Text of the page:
Tell us a bit more about your book, The Marshmallowist.
The book is split into seasonal as well as thematic recipes – my signature marshmallow recipe alongside recipes inspired by my training in Paris – patisserie using Japanese inspired flavours such as matcha green tea éclairs and a yuzu cheesecake. There are mallow inspired treats to bring to parties and picnics such as ‘Mookies’ (gooey marshmallow cookies) then feasting desserts and after dinner tartes for decadent gorging. A few stories of setting up a market stall on the Portobello road and falling off scooters in the Marais and it’s packed with beautiful pictures by Helen Cathcart – we got a chance to be playful, wild and colourful with the food and props. It’s a fun book that, hopefully, changes the way you think about marshmallows.
I found that they give me the perfect opportunity to play with flavours. My marshmallows are made from whole fruits, organic herbs and spices and often spiked with alcohol or studded with fresh edible flowers. They are incredibly light and delicate – like a soufflé. This means I can have a lot of fun with flavours. The marshmallow lends itself to playing around with more aromatic flavours – because they are fat free and incredibly moist you can taste notes of flavours in the same way that you can in a wine, whiskey or gin. I make my marshmallows large – there are 4-5 bites in each one – so different flavours develop as you eat.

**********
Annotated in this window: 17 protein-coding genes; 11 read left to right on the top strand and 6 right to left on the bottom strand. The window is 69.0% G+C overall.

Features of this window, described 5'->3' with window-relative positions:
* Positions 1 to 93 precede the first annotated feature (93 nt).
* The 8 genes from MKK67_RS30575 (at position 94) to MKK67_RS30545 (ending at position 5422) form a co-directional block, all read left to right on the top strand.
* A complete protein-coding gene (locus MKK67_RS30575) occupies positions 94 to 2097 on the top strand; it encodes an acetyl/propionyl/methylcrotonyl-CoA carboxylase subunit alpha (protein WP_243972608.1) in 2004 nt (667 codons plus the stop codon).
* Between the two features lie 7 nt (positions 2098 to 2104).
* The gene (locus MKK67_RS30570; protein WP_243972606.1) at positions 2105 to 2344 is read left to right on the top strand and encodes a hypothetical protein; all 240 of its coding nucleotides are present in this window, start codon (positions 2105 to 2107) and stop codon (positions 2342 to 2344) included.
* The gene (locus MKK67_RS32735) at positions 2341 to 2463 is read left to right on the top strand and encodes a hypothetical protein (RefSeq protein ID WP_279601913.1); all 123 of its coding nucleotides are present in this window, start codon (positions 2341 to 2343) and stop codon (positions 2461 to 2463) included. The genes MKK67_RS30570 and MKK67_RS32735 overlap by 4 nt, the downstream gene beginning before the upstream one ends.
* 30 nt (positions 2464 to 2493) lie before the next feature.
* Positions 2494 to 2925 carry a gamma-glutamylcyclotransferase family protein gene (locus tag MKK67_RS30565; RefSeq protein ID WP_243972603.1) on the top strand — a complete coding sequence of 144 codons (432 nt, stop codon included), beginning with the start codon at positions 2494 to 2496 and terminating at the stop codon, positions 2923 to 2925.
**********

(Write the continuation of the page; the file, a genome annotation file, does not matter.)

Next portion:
If you had to choose one recipe to show off what the book is about, what would it be and why?
My favourite recipe and the one I make most often is the sticky toffee pudding with marshmallow custard. It’s brimming with sticky dates and crunchy walnuts and smothered with a light marshmallow sauce that really lifts rather than drowns the flavours. It’s comforting and perfect for a crowd.
Here at The Happy Foodie, we’re totally obsessed with cookbooks. Can you tell us a bit about the favourites in your collection?
So many! My favourite for reading – I mean ACTUAL reading – is Brooks Headley’s Fancy Desserts. It’s funny, honest, is packed with amusing anecdotes and adventures and is quite sweary!
For application, Pierre Hermé’s Macarons. He is the BOSS of French patisserie. No one is better and this book is technically perfect. I have never found a better macaron recipe and his use of flavours is superb.
For everyday cooking and inspiration – the Ducksoup Cookbook. I was given a copy a few months ago and look at it most days. From what shall I eat when I get back to planning a large sharing feast for a birthday party this book is stunningly designed, thoughtfully put together and my new favourite.
Is there an ingredient you’re really enjoying baking with at the moment?
Alcohol! I’m working on a lot of confectionary and cocktail pairings at the moment and I love exploring the subtle difference between tequilas or gins and recreating those in marshmallows.
What’s your comfort food?
My favourite comfort food is a cheeky little ‘Elvis sandwich’ that I have included in the book. It’s brioche toast, crispy bacon, gooey schmoosed banana, maple syrup and a whip of vanilla marshmallow. It’s a one off and only when you require some real comforting, but it is DELICIOUS and always does the job.
Let’s play foodie Cluedo. You can cook one dish, for one person, in one location. Who, what and where?
I love hanging out with my sister and we work together, and worked on the book together, I would make us a fish soup/ bouillabaisse, accompanied by rosé wine and ideally we would be on a very sunny beach in the south of France.
Besides marshmallows, do you have an all-time favourite sweet treat?
I love chocolate. I trained as a chocolatier and I love carré, tiny squares of single origin chocolate. I fell in love with the haute chocolaterie of Pierre Marcolini when I was in Paris and they will always be my favourite sweet treat.